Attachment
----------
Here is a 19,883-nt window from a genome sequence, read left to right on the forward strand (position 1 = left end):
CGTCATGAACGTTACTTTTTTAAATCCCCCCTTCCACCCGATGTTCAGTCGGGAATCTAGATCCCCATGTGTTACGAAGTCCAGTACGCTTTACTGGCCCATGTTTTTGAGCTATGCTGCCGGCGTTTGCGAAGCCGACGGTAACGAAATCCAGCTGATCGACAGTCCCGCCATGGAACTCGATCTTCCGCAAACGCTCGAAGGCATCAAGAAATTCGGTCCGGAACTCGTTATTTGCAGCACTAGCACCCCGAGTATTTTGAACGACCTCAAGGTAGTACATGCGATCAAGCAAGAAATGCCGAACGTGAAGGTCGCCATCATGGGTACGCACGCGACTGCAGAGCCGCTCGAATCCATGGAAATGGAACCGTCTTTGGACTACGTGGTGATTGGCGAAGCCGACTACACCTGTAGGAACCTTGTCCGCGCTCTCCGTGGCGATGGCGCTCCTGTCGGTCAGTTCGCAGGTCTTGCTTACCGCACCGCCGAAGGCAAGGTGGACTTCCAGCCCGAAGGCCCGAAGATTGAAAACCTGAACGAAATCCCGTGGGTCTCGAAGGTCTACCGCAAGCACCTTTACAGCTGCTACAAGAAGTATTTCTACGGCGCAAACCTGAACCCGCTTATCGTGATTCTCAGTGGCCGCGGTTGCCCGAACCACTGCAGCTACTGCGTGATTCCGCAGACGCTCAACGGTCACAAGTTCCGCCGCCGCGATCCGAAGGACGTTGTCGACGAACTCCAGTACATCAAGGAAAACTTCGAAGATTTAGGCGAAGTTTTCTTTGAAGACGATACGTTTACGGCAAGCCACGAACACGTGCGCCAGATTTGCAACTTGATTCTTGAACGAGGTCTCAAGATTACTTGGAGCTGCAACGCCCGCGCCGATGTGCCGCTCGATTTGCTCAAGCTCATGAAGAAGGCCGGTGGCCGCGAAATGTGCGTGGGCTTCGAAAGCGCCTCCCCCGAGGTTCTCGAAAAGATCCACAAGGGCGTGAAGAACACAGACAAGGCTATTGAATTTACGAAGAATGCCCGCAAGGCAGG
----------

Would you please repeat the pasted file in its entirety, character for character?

Here is a 19,883-nt window from a genome sequence, read left to right on the forward strand (position 1 = left end):
CGTCATGAACGTTACTTTTTTAAATCCCCCCTTCCACCCGATGTTCAGTCGGGAATCTAGATCCCCATGTGTTACGAAGTCCAGTACGCTTTACTGGCCCATGTTTTTGAGCTATGCTGCCGGCGTTTGCGAAGCCGACGGTAACGAAATCCAGCTGATCGACAGTCCCGCCATGGAACTCGATCTTCCGCAAACGCTCGAAGGCATCAAGAAATTCGGTCCGGAACTCGTTATTTGCAGCACTAGCACCCCGAGTATTTTGAACGACCTCAAGGTAGTACATGCGATCAAGCAAGAAATGCCGAACGTGAAGGTCGCCATCATGGGTACGCACGCGACTGCAGAGCCGCTCGAATCCATGGAAATGGAACCGTCTTTGGACTACGTGGTGATTGGCGAAGCCGACTACACCTGTAGGAACCTTGTCCGCGCTCTCCGTGGCGATGGCGCTCCTGTCGGTCAGTTCGCAGGTCTTGCTTACCGCACCGCCGAAGGCAAGGTGGACTTCCAGCCCGAAGGCCCGAAGATTGAAAACCTGAACGAAATCCCGTGGGTCTCGAAGGTCTACCGCAAGCACCTTTACAGCTGCTACAAGAAGTATTTCTACGGCGCAAACCTGAACCCGCTTATCGTGATTCTCAGTGGCCGCGGTTGCCCGAACCACTGCAGCTACTGCGTGATTCCGCAGACGCTCAACGGTCACAAGTTCCGCCGCCGCGATCCGAAGGACGTTGTCGACGAACTCCAGTACATCAAGGAAAACTTCGAAGATTTAGGCGAAGTTTTCTTTGAAGACGATACGTTTACGGCAAGCCACGAACACGTGCGCCAGATTTGCAACTTGATTCTTGAACGAGGTCTCAAGATTACTTGGAGCTGCAACGCCCGCGCCGATGTGCCGCTCGATTTGCTCAAGCTCATGAAGAAGGCCGGTGGCCGCGAAATGTGCGTGGGCTTCGAAAGCGCCTCCCCCGAGGTTCTCGAAAAGATCCACAAGGGCGTGAAGAACACAGACAAGGCTATTGAATTTACGAAGAATGCCCGCAAGGCAGG